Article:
Given the dearth of recent data on water and beverage consumption among US children, the present study fills a gap in the existing knowledge on water consumption patterns among US youth. As yet, there are no clear recommendations on the desirable water volumes per 1,000 kcal for children and adolescents. The scientific evidence cited in the 2010 Dietary Guidelines Advisory Committee Report referenced data from NHANES III showing that fluids provided 3.0 L/day for men and 2.3 L/day for women aged 19-30y . Whereas fluids provided approximately 81% of total water intake, moisture in food provided the remaining 19%. Child-specific data were not provided.
Future guidelines on beverage consumption for children should take plain drinking water into account. This is particularly important given the size of the shortfall between observed intakes and DRI reference values. Total water intake can be increased in a number of ways. The most effective way would be to increase the consumption of plain water, either tap or bottled. In addition to promoting skim and low-fat milk consumption, the USDA now requires schools participating in the National School Lunch program to make free potable water available to students when meals are served [31–33]. In addition, as numerous recommendations to reduce intake of caloric beverages have emerged [26, 34, 35], it will be important to carefully monitor total water intake to determine if such policies and interventions may have a deleterious impact on total water intake.
In the present analyses of NHANES 2005–2010 data, non-beverage food sources accounted for 25-30% of total dietary water for most population groups, as opposed to 19% from previous reports . Increasing consumption of low-energy-density foods with high water content (e.g., fruits/vegetables) is another way to increase water intakes. However, a modest increase in fruit and vegetable consumption is unlikely to have a major impact on adequate hydration; drinking water and beverages are more effective strategies.
It is important to mention that these data cannot be directly compared to those from cycles of NHANES prior to 2005, as the method for collecting water intake data has changed. Prior to 2005, water intake was measured after the dietary recall was completed. In more recent cycles (2005 onward), water was reported during the 24-hour recall in the same manner that any other food/beverage was reported [18–20]. Comparisons of water intake for the total adult population and adult population sub-groups from 1999–2004 and 2005–2006 reveal that estimated water intakes are generally 15% lower when comparing new (2005–2006) to old data (1999–2004) . While this difference may be attributable to secular changes in water intake, they may also be explained by changes in data collection. It is unclear which approach is most valid for assessing water intake, but caution should be applied when comparing the results presented here to data collected prior to 2005, especially in interpreting whether children or any group consume less water now (2005–2010) than in the past. Given these issues, the work presented here focuses on comparisons between groups of children and to established reference values, as opposed to an evaluation of trends in water intake.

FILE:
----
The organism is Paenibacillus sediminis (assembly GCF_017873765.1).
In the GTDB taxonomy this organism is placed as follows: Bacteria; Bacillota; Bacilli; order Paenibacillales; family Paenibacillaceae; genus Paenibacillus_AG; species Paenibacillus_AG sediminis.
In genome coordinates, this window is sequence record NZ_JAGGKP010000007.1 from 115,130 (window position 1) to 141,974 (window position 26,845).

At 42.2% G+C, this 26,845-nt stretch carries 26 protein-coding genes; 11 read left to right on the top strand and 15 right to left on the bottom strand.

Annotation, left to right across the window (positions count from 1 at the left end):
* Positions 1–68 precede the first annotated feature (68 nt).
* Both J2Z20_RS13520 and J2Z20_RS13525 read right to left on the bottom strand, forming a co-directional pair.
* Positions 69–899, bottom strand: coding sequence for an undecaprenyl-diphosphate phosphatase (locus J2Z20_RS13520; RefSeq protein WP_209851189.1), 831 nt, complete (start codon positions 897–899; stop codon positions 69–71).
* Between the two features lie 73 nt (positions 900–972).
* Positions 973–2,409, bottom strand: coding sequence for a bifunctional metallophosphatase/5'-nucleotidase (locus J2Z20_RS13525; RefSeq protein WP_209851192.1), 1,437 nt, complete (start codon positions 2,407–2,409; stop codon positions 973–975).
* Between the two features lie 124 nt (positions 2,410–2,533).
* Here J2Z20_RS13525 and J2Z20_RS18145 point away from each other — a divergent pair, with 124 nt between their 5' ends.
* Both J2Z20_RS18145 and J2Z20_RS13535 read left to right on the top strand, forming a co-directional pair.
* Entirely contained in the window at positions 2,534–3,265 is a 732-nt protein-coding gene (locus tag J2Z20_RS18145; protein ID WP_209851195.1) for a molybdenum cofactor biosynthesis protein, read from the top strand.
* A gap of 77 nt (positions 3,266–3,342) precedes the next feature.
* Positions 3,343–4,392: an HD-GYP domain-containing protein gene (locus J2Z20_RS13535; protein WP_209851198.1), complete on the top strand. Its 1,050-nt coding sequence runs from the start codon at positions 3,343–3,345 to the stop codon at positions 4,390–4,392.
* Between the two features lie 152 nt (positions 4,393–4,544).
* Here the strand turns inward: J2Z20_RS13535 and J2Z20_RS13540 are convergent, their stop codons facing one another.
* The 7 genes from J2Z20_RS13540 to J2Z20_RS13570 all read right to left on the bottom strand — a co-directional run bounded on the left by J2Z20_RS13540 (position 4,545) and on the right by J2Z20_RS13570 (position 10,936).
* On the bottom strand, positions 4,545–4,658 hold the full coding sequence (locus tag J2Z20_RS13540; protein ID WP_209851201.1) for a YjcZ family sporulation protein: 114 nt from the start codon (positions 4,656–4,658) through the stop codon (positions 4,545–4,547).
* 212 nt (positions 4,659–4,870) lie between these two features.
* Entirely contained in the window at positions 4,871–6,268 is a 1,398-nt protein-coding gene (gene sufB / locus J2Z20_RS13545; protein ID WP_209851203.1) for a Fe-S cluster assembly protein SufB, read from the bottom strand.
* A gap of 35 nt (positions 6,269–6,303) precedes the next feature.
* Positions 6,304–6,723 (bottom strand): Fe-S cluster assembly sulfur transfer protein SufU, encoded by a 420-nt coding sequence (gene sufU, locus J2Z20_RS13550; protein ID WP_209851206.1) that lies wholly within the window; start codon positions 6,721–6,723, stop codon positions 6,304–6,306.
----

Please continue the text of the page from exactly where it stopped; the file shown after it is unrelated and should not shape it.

The present analyses had limitations. First, the NHANES data are based on self-report and are subject to random and systematic reporting errors. Proxy recall for younger children may be an additional source of error. Different diet recall methods used to collect the data (first day in-person and second day over the telephone many days later) may introduce mode effects into the estimate of water consumption. If water intakes were under-reported in the NHANES database, then the estimates presented here will over-estimate the percent of adults who fail to meet the recommended intakes. It is possible that many respondents under-reported water intakes due to drinking water events lacking saliency. This may be particularly problematic for events where little water was consumed (e.g., stopping at a drinking fountain) or when it was consumed casually without active choices being made by participant (e.g., repeatedly being refilled at a restaurant). As noted previously, since methods for data collection have changed the results presented here cannot be directly compared to those from previous cycles of NHANES. Despite these limitations, these data have a number of advantages as they represent a large, nationally representative data source that forms the basis for dietary surveillance in the US.